Jewish calendar dating
The Jews or Jewish people represent an ethno religious group, whose ethnicity, nationality and religion are closely interlinked.The traditional faith of the Jewish nation is Judaism.The bottom line: Nisan is the first month on the Jewish calendar and Rosh Hashanah (on 1 Tishrei) is the "Jewish New Year." The year number on a Jewish calendar is based on a traditional date of creation, based on adding up the geneaologies in the Tanakh. For convenience, many Jews use the Christian dating of years, but observant Jews make sure to use the designation CE (Common or Christian Era) instead of AD (, "in the year of our Lord").To use the latter expression, even in abbreviation, would be to falsely (and blasphemously) imply faith in Jesus as Lord.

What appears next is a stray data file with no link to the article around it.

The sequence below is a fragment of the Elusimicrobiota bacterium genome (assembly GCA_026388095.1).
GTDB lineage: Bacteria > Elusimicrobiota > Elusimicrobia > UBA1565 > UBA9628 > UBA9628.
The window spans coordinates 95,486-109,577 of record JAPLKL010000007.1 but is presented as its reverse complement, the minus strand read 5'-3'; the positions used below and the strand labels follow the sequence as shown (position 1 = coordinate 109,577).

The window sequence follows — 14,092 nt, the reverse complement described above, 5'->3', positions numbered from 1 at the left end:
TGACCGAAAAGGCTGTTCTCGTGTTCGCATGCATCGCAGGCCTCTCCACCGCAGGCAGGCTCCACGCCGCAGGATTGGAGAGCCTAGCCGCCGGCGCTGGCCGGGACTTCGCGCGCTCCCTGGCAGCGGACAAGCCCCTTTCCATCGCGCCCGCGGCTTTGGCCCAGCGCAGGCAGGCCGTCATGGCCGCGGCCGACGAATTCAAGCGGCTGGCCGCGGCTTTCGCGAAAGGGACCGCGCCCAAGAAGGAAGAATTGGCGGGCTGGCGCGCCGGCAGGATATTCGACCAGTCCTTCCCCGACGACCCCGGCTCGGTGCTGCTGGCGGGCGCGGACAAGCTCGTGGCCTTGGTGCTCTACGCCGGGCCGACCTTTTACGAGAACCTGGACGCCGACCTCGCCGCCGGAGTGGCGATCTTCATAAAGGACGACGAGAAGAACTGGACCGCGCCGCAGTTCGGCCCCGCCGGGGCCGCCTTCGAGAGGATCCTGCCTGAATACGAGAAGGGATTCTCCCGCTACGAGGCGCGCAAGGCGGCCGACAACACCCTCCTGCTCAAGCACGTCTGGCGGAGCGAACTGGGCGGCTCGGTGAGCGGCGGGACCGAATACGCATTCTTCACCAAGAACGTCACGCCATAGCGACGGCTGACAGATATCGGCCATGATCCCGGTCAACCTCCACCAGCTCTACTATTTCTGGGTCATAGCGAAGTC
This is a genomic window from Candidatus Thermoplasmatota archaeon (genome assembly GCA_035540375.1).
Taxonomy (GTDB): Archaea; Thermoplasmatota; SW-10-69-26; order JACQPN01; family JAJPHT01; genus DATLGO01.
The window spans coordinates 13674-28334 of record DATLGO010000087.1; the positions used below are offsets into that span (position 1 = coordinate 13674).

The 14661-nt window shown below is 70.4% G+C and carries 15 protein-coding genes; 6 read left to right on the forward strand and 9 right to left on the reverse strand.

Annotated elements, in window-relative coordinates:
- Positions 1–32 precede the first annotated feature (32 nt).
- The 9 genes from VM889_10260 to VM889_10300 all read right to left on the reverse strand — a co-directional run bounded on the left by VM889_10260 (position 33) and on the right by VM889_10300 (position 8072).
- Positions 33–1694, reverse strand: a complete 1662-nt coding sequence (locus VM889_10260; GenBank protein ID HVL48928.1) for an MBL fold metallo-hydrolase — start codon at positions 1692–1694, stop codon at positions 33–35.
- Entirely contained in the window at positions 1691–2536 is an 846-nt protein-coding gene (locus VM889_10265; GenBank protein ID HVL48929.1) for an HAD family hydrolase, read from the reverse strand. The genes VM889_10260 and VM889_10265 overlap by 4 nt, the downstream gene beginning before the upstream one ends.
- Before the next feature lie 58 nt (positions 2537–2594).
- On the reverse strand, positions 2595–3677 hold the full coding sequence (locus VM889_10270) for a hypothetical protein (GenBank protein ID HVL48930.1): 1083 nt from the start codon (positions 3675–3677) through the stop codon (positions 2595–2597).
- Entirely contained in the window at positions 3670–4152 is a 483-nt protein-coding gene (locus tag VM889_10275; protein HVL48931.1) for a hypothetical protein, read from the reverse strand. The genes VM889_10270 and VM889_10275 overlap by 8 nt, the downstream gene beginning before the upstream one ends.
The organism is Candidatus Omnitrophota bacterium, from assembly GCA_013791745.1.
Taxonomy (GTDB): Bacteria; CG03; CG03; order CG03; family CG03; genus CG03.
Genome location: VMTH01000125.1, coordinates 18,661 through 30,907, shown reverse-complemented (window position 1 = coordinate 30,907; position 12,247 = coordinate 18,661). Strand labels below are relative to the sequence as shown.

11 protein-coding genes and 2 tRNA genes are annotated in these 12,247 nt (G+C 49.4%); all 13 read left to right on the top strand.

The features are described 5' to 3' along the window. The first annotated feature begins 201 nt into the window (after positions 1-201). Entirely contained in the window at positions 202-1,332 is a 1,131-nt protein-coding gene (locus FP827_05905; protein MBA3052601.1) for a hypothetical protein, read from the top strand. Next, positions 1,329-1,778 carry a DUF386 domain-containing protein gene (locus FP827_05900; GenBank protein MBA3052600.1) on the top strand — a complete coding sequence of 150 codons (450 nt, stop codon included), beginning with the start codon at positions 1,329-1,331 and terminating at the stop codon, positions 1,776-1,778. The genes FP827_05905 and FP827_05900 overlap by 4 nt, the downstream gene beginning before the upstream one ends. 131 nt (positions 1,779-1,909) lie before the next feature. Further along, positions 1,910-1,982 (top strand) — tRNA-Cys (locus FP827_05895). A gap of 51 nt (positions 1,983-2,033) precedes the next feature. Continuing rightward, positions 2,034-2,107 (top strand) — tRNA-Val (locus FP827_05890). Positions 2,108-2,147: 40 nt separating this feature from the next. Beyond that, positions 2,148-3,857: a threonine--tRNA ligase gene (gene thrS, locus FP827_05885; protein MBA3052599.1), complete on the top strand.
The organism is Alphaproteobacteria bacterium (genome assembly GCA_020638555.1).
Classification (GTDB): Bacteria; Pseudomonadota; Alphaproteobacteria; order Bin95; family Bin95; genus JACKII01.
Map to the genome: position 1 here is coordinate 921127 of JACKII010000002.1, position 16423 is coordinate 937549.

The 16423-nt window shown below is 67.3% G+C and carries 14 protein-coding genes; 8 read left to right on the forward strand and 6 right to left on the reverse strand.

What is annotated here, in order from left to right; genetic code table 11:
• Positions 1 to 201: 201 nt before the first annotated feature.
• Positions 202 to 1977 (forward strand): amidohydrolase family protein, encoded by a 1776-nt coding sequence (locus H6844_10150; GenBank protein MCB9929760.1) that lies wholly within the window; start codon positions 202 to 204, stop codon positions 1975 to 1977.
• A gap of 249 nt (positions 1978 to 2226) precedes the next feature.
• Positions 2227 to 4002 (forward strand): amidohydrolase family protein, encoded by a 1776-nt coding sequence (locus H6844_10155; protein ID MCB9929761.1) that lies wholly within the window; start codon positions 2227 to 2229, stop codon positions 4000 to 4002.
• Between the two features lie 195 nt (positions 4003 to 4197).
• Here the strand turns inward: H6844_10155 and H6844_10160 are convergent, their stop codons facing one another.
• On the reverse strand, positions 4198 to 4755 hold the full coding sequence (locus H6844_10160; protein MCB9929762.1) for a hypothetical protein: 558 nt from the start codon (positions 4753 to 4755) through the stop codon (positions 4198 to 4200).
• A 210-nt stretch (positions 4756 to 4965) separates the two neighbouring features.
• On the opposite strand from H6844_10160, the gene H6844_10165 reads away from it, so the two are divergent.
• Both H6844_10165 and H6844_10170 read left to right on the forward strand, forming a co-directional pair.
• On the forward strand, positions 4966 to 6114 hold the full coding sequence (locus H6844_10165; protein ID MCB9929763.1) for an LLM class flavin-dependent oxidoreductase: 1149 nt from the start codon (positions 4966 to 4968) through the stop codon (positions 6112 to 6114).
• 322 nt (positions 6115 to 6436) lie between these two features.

Then there is Tu B'Shvat (15 Shvat), which is the new year "for trees." The best way to understand this is that the Jewish calendar simply has different "years" for different purposes, just as the secular world recognizes as fiscal year, a school year and a calendar year.
Sukkot is one of the three biblical pilgrim festivals, when it was traditional for Jews to visit the Temple in Jerusalem.
The other main festivals of the Jews are the two holy days - Rosh Hashanah, commonly referred to as the Jewish New Year; and Yom Kippur, also known as the Day of Atonement.
If you omit this sign, you'll get an incorrect result.
Here is a visual reminder of the above rule: Let us now sum it up.